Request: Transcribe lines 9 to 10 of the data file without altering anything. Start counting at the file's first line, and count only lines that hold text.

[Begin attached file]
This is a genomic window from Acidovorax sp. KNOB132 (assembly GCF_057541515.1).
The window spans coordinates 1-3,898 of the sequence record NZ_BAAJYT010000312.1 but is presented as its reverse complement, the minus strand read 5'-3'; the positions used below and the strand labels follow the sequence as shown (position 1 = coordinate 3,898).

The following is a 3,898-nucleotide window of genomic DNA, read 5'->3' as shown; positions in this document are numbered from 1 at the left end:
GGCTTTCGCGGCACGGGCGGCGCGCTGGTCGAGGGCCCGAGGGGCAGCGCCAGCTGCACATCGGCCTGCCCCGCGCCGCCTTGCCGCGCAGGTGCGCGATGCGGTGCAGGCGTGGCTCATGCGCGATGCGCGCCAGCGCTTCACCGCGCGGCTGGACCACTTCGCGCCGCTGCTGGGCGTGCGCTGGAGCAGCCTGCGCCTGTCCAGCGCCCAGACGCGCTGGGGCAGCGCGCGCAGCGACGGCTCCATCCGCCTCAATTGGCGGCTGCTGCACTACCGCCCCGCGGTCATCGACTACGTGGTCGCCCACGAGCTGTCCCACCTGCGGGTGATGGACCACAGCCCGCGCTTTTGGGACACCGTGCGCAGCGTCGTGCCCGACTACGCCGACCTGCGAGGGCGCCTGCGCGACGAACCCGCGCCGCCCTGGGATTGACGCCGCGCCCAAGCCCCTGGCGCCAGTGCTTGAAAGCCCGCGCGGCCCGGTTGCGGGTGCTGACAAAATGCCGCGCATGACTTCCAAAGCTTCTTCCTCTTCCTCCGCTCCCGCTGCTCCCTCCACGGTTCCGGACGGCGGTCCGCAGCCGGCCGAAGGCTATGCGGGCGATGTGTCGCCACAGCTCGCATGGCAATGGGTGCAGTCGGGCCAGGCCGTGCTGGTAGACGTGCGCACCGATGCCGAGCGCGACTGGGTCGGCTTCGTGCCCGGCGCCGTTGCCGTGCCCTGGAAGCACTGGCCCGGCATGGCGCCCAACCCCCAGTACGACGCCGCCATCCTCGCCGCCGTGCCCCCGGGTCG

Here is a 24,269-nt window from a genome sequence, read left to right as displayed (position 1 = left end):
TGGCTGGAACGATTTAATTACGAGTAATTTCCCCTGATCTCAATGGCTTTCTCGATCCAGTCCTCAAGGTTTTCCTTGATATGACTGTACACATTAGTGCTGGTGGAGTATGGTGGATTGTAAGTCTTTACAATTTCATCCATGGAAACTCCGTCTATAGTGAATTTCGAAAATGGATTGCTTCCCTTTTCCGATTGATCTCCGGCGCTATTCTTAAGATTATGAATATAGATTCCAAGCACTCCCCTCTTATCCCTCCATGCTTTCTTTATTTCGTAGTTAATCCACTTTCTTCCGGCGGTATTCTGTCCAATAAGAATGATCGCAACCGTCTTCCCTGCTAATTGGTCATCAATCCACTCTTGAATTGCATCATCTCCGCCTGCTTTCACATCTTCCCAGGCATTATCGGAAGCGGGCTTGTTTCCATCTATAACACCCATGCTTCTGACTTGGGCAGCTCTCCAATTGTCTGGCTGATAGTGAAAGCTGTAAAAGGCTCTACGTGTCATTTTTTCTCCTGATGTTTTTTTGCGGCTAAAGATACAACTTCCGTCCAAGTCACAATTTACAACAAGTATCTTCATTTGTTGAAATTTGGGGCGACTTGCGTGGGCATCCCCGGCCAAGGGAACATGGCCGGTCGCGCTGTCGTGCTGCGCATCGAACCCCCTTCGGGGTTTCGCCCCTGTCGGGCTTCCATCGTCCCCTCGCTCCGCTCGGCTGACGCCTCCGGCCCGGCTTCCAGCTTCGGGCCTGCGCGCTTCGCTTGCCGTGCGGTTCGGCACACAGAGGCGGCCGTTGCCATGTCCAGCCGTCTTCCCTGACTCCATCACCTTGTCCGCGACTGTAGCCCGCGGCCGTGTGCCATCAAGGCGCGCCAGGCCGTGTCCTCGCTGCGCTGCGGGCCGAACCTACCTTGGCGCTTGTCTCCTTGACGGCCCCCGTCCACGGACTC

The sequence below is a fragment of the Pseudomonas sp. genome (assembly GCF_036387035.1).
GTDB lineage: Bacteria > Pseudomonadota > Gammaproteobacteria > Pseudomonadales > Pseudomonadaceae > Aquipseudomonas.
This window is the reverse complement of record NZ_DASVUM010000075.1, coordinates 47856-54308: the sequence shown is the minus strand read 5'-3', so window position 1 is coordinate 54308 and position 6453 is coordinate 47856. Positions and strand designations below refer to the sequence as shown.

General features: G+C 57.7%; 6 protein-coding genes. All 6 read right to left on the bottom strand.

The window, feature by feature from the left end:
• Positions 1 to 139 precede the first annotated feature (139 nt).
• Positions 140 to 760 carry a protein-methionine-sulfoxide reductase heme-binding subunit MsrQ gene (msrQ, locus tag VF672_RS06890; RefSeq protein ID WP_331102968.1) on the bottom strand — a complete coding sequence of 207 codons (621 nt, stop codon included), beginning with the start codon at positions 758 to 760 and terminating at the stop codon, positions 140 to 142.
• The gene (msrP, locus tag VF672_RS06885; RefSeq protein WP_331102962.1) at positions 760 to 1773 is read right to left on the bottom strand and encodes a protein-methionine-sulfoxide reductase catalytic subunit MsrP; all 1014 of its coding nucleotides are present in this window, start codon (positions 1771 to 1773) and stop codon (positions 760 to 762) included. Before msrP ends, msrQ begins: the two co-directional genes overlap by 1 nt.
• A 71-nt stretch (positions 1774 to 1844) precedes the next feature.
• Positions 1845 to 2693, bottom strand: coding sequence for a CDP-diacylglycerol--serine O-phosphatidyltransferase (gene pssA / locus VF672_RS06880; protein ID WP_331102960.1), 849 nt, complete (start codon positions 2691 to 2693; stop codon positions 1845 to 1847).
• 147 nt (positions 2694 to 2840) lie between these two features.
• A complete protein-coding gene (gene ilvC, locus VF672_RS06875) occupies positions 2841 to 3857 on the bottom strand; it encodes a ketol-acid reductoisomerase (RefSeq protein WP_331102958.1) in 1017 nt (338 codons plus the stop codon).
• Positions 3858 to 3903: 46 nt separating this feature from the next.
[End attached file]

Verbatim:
This window is the reverse complement of record NZ_DASVUM010000075.1, coordinates 47856-54308: the sequence shown is the minus strand read 5'-3', so window position 1 is coordinate 54308 and position 6453 is coordinate 47856. Positions and strand designations below refer to the sequence as shown.

General features: G+C 57.7%; 6 protein-coding genes. All 6 read right to left on the bottom strand.